Since the interior of the instrument must be'kept clean? f and free from water vapor, it is necessaryl to keep Vthe water for thermal capacitance in a sealed container. At' the same time, since water expands upon freezing, there must be room for expansion in the sealed container. In'- order that the water may be readily frozen with the instrument either vertical or horizontal, the water cham ber should be full of water. Therefore, the sealed container is divided by a piston into gas and Water chambers. Upon freezing of the Water, the piston moves to permit expansion, compressing the gas.
Therefore, the primary object of this invention is to provide a novel well surveying system. Another object is to provide a novel method and apparatus for cooling a scintillation counter logging instrument. Still another object is to provide in a well surveying subsurface instrument a heat exchanger and a thermal capacitance which can be rendered effective to cool the interior of the instrument from the exterior thereof without opening the instrument.
without` contamination of the interior of the instrument. Other objects and advantages of the present invention will become apparent from the following detailed descrip Still another object of this invention is to` provide cooling for a scintillation counter instrumenty the'strata surrounding' a Well or they are made by irradiating the strata with fast neutrons or penetrating gamma radiation and simultaneously detecting gamma radiation or neutrons thereupon coming from the strata. The scintillation counter may be used for radioactivity well logging, but it must be protected from the high temperatures found in many wells. In logging, the scintillation counter produces electrical pulses at a rate and of a sizedependent upon the incidentradiation. These pulses areamplified and sent to the surface over a cable. At the' surface the pulses may be further amplified. The rate of occurrence of pulses is recorded on aI recorder. as arfunction of the depth at which detection occurred, thereby producing a well log. In Figure l of the drawings there is illustratedl thedetector part of the subsurface instrument used in such a well logging system in which the refrigeration method of this invention is utilized.
The detector of radiation shown in Figure l comprises scintillation counter 1t) which consists of phosphor 11 and'photomultiplier 12. Power is supplied to photomultiplier 12 and output pulses are transmitted from photomult'iplier 12 through wires 13 and 14. The appliedV voltage is of the order of 1000 volts. The photomultiplier 12 includes the proper voltage divider for applying the proper voltages to the various dynodes of the photomultiplier tube. The scintillation counter is mounted rigidly in counter housing 15. The scintillation counter is' insulated from hot bore holes by the glass vacuum bottle y16. Since even the best insulation permits a lgradual` rise of temperature, thermal capacitance is necessa'ryto maintain a constant temperature.` Thermal capacitance is supplied in` the form of melting ice 17 also disposedl within the glass vacuum bottle. To prevent leakage of the water into the detector and onto the glass vacuum bottle,. the water is sealed in a container formed byy hollow cylinder 18 and seals 19 and 20. This water container isv fastened rigidly to the counter housing 15. The water container is divided into two parts by piston 21 which contines the water' to one part and gas to the other part. Movement of the piston to compress the gas as the? water expands upon freezing permits freezing of the water without breakage of the container or of the vacuum bottle. A diaphragm may be used'instead of the piston, or closed cell sponged rubber may replace the piston and gast chamber. Metallic cooling coil 22 is a heat exchanger by which heat is removed from the water in order tov freeze it. The coolant enters the cooling coil 22 through flexible tube 23 and is exhausted through exible tube 24. These tubes pass through solid insulator 25 which serves to insulate the open end of vacuum bottle 1 6.l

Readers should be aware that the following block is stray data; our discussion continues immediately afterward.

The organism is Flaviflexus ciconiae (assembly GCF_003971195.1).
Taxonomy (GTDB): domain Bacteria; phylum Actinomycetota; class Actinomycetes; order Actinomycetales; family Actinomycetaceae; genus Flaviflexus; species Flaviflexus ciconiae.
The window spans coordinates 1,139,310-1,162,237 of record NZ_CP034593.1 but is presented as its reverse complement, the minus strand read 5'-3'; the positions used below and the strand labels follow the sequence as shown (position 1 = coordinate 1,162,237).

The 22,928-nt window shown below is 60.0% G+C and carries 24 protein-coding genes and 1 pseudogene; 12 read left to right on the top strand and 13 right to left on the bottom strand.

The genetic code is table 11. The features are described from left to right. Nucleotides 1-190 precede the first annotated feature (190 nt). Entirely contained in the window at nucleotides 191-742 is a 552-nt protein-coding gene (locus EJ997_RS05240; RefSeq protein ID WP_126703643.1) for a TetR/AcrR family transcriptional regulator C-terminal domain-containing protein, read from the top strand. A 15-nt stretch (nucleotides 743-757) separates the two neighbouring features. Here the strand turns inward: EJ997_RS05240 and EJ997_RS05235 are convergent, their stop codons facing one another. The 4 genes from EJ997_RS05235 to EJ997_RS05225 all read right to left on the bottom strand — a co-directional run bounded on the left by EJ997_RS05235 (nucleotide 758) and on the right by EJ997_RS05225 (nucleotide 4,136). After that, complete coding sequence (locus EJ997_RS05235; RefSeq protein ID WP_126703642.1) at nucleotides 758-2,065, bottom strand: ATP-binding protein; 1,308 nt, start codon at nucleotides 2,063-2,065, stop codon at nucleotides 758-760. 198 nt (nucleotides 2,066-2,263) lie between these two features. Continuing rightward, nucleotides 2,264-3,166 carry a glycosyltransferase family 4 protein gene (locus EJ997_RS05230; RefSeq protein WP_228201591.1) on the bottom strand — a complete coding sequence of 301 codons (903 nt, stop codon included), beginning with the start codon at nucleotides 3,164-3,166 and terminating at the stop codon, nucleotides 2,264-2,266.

This` solid insulation may be of hair felt. Tubes 23 and 24F must be made of insulating material also. Rubber cushion 26 is placed between the bottom of vacuum bottle Y and its contents. The vacuum bottle is mounted on rubber cushions 27 and 28 within hollow cylinder 29 whichV isA part of the instrument housing exposed to the welll Cylinder 29' is made strong enough to withstand th'epressures found in deep wells. Plug 30 closes one end ofscylinder 29. The contents of cylinder 29 are firmly held in place by retaining ring 31. Hollow coupling 32 is: threaded tofasten securely to cylinder 29. Plug 33 closes theend of coupling32 to form a gas-tight chamber within cylinder 29 and coupling 32. Wires 13 and 14 are connected to electrical connector 34 which permits conduction ofthe power into the gas-tight chamber and pulse'sfro'm the g'astight chamber. Plugs 30 and 33 are pr-"ovideld with valves 35 and 36 respectively through which a' dry, inert atmosphere may be introduced and contaminants removed. This maintains an inert dry atmosphere in contact with the detector and the glass vacuum bottle.
To provide for the cooling of the scintallation counter, the water 17l isl frozen while the instrument is on the surface without opening the instrument housing to atmospheric contamination. The water is frozen by introducing liquid carbon dioxide through a port in the coupling it absorbsheat fromv thewater thereby freezing it. The
exhausted gas passes through tube 24 into the atmosphere.